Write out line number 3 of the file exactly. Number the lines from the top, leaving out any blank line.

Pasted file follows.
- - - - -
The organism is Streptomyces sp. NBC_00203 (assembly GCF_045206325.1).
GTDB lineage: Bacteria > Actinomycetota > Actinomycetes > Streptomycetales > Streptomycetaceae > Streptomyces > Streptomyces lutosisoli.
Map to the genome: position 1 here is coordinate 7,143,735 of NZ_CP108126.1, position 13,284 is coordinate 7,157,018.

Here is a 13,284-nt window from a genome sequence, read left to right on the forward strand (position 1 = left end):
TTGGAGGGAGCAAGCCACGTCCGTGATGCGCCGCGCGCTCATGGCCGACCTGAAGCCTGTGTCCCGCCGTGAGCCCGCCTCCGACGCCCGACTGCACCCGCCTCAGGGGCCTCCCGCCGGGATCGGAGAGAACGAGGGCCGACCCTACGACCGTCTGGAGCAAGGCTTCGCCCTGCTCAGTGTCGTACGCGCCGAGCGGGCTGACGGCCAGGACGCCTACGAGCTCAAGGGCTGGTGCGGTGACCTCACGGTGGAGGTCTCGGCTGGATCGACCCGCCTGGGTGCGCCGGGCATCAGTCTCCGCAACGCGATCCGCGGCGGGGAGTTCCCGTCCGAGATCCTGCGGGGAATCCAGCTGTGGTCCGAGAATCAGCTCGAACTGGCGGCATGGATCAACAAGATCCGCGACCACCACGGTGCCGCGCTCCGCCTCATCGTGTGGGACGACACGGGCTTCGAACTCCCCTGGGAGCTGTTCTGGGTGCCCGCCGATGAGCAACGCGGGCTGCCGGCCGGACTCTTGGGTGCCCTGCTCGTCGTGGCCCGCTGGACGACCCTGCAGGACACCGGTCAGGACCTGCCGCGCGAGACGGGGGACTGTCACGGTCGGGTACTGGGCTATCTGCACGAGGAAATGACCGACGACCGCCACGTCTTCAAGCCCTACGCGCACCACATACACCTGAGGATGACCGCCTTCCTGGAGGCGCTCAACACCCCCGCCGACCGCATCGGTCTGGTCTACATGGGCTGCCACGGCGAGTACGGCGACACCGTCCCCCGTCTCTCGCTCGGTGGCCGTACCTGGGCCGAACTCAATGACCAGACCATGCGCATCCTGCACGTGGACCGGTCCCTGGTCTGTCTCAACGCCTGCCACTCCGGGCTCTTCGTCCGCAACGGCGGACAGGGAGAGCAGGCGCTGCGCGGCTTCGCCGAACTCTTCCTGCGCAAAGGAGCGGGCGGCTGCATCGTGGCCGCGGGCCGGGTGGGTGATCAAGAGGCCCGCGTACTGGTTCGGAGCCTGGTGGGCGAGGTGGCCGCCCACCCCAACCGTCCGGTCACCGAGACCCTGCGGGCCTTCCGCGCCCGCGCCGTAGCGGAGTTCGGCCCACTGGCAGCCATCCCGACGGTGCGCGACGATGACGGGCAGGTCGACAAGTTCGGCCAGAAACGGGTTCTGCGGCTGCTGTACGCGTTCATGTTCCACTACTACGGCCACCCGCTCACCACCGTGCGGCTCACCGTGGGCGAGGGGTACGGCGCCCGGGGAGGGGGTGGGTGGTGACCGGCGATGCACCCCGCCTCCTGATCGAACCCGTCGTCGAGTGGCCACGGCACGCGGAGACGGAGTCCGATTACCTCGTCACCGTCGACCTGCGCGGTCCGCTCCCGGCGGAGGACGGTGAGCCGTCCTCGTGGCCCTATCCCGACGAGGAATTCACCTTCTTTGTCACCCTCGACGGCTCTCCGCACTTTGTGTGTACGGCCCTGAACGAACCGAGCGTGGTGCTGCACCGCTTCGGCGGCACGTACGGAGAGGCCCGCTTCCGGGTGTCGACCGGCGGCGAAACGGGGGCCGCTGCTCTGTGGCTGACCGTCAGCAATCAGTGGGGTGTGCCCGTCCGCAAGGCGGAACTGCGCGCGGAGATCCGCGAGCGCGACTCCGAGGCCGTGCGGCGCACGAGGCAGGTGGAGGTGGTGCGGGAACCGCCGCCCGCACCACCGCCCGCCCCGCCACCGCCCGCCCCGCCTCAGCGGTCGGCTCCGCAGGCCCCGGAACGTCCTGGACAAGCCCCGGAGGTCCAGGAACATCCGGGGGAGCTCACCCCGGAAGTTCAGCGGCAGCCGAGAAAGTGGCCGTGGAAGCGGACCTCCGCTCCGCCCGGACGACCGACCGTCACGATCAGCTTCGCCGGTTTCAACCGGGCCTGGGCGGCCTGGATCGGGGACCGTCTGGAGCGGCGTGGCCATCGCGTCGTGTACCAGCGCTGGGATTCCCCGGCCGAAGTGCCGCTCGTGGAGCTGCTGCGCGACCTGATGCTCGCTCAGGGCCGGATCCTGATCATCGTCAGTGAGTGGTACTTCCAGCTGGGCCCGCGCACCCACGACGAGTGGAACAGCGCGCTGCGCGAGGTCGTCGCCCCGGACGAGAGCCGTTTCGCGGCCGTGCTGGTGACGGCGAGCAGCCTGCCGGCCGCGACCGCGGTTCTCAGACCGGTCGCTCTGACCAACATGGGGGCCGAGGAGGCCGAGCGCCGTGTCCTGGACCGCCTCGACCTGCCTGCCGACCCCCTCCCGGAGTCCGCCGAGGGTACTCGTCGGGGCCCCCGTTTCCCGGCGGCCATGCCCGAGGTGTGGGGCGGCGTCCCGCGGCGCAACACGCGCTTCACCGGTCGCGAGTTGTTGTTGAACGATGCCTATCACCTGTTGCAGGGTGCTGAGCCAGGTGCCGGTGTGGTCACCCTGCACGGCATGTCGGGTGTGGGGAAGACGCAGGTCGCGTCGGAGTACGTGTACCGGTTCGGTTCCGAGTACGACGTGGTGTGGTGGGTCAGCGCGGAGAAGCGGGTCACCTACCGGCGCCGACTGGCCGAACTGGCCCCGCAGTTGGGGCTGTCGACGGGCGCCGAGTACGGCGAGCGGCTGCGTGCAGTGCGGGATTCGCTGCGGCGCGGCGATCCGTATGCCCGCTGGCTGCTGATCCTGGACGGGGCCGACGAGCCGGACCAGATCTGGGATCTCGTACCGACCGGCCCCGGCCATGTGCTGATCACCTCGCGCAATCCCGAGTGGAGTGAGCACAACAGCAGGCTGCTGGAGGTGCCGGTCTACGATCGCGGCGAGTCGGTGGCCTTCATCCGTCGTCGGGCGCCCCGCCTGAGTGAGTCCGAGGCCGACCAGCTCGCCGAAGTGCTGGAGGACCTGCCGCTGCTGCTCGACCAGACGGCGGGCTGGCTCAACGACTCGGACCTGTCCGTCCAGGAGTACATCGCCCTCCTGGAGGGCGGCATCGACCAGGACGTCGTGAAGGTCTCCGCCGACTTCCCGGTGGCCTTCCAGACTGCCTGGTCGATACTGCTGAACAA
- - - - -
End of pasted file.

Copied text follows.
Map to the genome: position 1 here is coordinate 7,143,735 of NZ_CP108126.1, position 13,284 is coordinate 7,157,018.